GNU make – an oldie but goldie (Part II)

In our last installment we presented a very simple Makefile and taught make how to make sandwich, visiting a few key concepts on the way (automatic variables, pattern rules). For our toolchain to adapt to different situations (out of bread or out of butter? go do the groceries!) and to present some more concepts let’s teach make a few more tricks.

Before a good chef starts working in the kitchen he will make sure the kitchen is nice and clean, so let’s teach make how to clean the kitchen (while conforming to the best practices outlined by the make documentation as well as the user’s expectation. To cut a long story short, let’s write a target named clean-up-kitchen! and an alias named clean:

clean-up-kitchen!:
  rm -f sliced.bread washed.salad sliced.tomatoes butter ham

clean: clean-up-kitchen!

The exclamation mark in the target’s name doesn’t carry meaning, it is only there to show that this in fact is a valid character in a target’s name. Actually, targets are very open to characters you wouldn’t expect to work. You are free to use almost every character (thus forming „patterns“ in your makefile, such as „private“, internal targets vs. public-facing targets), except % (see last installment), * and :.

The target clean: clean-up-kitchen! without a recipe can be seen as a simple alias in this case: If clean is called, call clean-up-kitchen!. If clean-up-kitchen! is fulfilled, clean will be fulfilled, too, without a recipe.

In one of the targets we have used in our last installment, slicing the bread, we defined another prerequisite, bread.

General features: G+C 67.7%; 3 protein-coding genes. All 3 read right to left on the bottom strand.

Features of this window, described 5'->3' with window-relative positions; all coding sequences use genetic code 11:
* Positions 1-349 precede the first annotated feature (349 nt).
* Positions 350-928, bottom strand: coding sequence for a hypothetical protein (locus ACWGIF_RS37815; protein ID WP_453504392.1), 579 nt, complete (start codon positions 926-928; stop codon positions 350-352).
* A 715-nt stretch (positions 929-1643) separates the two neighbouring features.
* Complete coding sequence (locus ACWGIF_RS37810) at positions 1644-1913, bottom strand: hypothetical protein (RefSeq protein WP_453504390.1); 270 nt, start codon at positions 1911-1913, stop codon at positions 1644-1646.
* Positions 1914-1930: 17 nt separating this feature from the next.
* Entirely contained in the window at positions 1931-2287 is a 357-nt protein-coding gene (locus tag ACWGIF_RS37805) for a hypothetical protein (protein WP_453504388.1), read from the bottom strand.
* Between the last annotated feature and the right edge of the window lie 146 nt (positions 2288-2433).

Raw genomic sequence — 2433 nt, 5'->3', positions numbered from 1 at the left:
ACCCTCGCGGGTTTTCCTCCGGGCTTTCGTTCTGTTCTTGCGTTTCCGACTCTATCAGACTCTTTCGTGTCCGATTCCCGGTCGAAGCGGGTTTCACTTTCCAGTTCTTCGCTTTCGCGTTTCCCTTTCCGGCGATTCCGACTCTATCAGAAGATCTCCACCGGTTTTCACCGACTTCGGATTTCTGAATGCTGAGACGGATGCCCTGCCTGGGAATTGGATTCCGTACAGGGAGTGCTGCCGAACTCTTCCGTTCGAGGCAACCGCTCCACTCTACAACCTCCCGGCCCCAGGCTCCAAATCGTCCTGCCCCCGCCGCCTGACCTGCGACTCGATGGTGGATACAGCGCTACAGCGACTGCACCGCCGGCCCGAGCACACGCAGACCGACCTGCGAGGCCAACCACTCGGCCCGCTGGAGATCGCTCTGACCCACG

sliced.bread: bread
  mv $< $@

What if bread is missing? How to get/fulfill bread? We will have to instruct make to go for the groceries and get us bread. If already going for groceries, why not pick up all the ingredients that are needed? Again, let’s define that:

ingredients = bread butter ham tomatoes salad

$(ingredients): groceries

This again is so simple, there’s isn’t too much to tell. We define a variable ingredients, holding our shopping list of bread, butter, ham, tomatoes and salad.

Following that, we use this variable as the target part of a rule with a prerequisite, groceries, but without a recipe per se. Essentially, what this means are a few things:

  • once the variable is lazily evaluated (see link), the rule $(ingredients): groceries will basically become bread butter ham tomatoes salad: groceries, i.e. multiple targets can be cobbled into a single rule, saving space, refactoring work, etc. Likewise, they could be spelled out one-for-one but why would that be a good idea?
  • If anything is missing, one will need to take care of the groceries — which we will define next, making sure that the whole list of ingredients will be checked, but something will only be bought if it is really missing (i.e. file bread or whatever doesn’t exist).
  • Along the way, we will meet one of the many text manipulation functions of make.

Let’s go ahead and look at the current situation…

ingredients = bread butter ham tomatoes salad

$(ingredients): groceries

…and add the following:

groceries: $(addprefix buy-,$(ingredients))

buy-%: %
  touch $*

In a nutshell, our current state of affairs mean the following:

  • in case any ingredient is missing, say bread, then:
  • bread will trigger the prerequisite groceries through $(ingredients): groceries